The Media & South Korean Public Diplomacy

(Editor’s Note: Some students in the International Media program at American University are now researching their final capstone projects. These projects will take the form of either scholarly papers, or professional and creative projects. We are posting proposals and updates on these projects to demonstrate their progress.)

by Ashley Turner
Special to Sutradhar’s Market

There are two things the South Korean government is completely sure of – that the local pop culture has been good for the country economically and that it has carved out a distinguishing trait that correlates with the country’s desire to become more dynamic in the eyes of the world. South Korea has successfully individualized itself in Asia by forming a mainstream culture that has increasingly isomorphic qualities in the Eastern Hemisphere. This also coincides with the government’s public diplomacy strategy of successfully promoting Korea as a brand.

However, South Korea now has its sights set on moving beyond that region into one where cultural values tend to be more segregated: the West. This alone will not halt any progress currently being made, but with a still-developing tourism industry, the knowledge and resources will be necessary to repeat that same success on the other side of the world. South Korea is already reaching out to expand its network, which in Asia already has vastly embedded connections. However, they are missing integral connections to bridge those connections in Asia to create a substantial network in the West. There are already preparations for this in the country’s active involvement in globalization. There is a need to be noticed and appreciated by the rest of the world, and the connection with the United States is still fairly weak. If seriously pursued, South Korea will proceed to export its popular culture westward after which it will undergo another change courtesy of its usage of transnationalism.

South Korean pop culture, sometimes chastised for copying other countries and their cultures, is really becoming its own hybrid by absorbing neighboring music, art dance, cinema and fashion into its own. In a sense, South Korea has devised its own way of handling cross-cultural communications, and there is reason to believe the method will not be utilized for Western consumers as well. The question is whether it will be as potent as before. Prior forays have been wrought with complications – popular movies are remade with all-American non-Asian actors; Eastern singing superstars such as Rain (the stage name of Jung Ji-Hoon) or BoA (the stage name of Kwon Boa) have some recognition, though limited. Rain starred in the globally released Ninja Assassin which performed modestly; however, he is likely more recognizable to Americans due to a five minute cameo on the popular television program The Colbert Report. BoA tested waters by releasing an English-language album in the U.S. to little fanfare. BoA was also criticized by some fans overseas due to a darker, sexier image she used to promote her U.S. single, “Eat You Up.”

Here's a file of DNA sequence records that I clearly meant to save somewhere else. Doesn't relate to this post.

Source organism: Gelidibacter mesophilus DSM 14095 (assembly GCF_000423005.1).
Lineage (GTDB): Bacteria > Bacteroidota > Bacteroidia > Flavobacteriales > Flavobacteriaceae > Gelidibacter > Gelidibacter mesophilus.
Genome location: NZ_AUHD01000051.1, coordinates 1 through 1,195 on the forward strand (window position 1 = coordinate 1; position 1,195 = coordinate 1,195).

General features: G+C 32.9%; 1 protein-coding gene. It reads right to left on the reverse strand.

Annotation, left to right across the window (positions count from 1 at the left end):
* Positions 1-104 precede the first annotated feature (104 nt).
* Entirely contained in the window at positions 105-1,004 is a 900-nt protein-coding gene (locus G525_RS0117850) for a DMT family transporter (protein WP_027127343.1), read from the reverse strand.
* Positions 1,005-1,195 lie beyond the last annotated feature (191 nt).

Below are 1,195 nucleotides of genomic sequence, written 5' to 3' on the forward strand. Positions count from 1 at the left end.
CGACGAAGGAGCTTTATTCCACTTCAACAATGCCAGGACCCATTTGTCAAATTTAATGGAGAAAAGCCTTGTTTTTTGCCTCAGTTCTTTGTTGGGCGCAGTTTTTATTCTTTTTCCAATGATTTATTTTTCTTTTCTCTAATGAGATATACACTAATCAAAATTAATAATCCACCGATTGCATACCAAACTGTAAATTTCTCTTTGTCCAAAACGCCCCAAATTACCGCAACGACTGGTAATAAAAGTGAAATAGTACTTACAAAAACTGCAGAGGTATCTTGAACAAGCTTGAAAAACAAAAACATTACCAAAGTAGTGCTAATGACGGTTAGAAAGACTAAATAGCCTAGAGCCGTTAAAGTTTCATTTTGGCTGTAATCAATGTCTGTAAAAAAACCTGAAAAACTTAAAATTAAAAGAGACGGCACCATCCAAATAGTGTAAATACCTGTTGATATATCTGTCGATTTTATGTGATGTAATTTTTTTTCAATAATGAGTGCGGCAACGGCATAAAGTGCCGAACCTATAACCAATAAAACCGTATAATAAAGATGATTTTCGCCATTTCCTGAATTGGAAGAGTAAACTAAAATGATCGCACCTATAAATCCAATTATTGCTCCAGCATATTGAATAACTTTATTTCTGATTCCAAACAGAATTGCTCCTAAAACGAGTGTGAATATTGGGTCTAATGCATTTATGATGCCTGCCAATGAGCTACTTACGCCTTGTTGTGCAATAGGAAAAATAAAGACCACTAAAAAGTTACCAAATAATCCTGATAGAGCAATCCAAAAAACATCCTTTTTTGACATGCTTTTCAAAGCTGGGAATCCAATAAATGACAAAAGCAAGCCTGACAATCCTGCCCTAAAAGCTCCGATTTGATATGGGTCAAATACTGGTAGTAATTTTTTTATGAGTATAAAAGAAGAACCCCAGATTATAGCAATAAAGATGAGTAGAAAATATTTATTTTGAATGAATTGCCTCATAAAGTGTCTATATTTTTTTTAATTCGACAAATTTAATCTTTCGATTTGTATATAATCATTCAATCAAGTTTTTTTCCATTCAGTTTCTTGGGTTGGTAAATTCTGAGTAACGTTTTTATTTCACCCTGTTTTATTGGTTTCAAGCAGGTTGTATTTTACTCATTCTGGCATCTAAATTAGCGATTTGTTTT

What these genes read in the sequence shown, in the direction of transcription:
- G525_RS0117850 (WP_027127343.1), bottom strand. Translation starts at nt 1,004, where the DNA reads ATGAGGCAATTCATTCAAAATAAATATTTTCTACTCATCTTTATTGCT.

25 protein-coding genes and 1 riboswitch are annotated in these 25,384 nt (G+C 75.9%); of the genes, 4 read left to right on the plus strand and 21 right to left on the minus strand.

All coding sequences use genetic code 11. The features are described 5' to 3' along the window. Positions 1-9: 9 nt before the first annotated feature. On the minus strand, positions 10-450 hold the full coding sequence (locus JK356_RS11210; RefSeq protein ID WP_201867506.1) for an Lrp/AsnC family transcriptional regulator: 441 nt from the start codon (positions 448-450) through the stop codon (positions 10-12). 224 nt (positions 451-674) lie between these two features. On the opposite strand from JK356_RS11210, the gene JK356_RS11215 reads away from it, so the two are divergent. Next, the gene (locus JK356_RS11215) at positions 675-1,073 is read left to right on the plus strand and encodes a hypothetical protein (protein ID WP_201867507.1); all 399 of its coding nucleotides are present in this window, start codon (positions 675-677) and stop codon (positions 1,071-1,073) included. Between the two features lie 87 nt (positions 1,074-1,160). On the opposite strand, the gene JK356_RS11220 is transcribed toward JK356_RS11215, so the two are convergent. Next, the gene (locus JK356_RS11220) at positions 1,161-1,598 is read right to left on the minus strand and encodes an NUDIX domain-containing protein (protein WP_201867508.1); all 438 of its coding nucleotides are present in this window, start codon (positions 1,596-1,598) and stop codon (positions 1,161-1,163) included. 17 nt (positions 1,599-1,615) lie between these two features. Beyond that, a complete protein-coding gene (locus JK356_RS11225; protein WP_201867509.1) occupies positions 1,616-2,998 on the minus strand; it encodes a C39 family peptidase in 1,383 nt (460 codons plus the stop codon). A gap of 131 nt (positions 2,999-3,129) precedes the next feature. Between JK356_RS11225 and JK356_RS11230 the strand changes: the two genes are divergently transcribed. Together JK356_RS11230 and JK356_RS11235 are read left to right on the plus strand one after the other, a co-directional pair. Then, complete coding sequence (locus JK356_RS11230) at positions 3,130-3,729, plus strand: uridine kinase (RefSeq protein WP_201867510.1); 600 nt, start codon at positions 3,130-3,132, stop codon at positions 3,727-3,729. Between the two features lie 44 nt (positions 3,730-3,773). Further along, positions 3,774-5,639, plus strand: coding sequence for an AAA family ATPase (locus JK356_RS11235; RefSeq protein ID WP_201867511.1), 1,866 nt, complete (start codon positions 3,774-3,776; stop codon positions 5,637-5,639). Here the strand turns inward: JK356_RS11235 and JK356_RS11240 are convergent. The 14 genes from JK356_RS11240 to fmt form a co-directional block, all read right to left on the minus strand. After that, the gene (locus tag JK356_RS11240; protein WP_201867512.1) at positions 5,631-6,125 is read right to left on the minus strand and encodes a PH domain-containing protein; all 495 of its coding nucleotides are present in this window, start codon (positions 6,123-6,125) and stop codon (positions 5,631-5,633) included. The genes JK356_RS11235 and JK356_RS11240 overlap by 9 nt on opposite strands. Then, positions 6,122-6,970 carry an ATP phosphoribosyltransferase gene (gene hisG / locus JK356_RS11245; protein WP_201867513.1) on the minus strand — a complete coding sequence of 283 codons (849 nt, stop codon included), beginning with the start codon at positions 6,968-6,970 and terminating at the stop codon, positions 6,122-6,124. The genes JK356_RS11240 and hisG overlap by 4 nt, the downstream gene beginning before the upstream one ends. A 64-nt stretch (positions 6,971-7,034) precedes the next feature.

That’s where the extensive network will become viable – other Korean pop artists are looking westward for debuts, but only after long development stages in the States, including meetings with influential record producers, companies and opening spots on small tours. Korean female group the Wonder Girls are anticipating an English debut this spring. Prior to that, they had been living in New York City for three years. Some are afraid that by effort of appealing to another culture one may lose their own, however, by gaining a better understanding of the infrastructure of the country where they are marketing South Korean artists can use what is unique about its own culture to its advantage. Generally South Korean culture is not as easily recognized in the States as is Japanese or Chinese, but all that does is leave an opening for the South Korean government to bridge that gap whether it is with music, art, film or other aspects of its culture. Taking time to expand its network means giving the opportunity for information to flow both ways, and along with that, understanding.

(The film poster for Ninja Assassin is from distributor Warner Bros. and is used here for promotional reasons following fair use and fair comment guidelines.  To see the bilingual video release of “Be My Baby” from the K-pop stars the Wonder Girls, please check below.)

This entry was posted in Cross-Cultural Communications, Culture, Films, Globalization, Music, Public Diplomacy, South Korea, United States and tagged , , , , , , , , , , , , . Bookmark the permalink.

2 Responses to The Media & South Korean Public Diplomacy

  1. Pingback: Editor’s Notes: Centennial Posting | Sutradhar's Market

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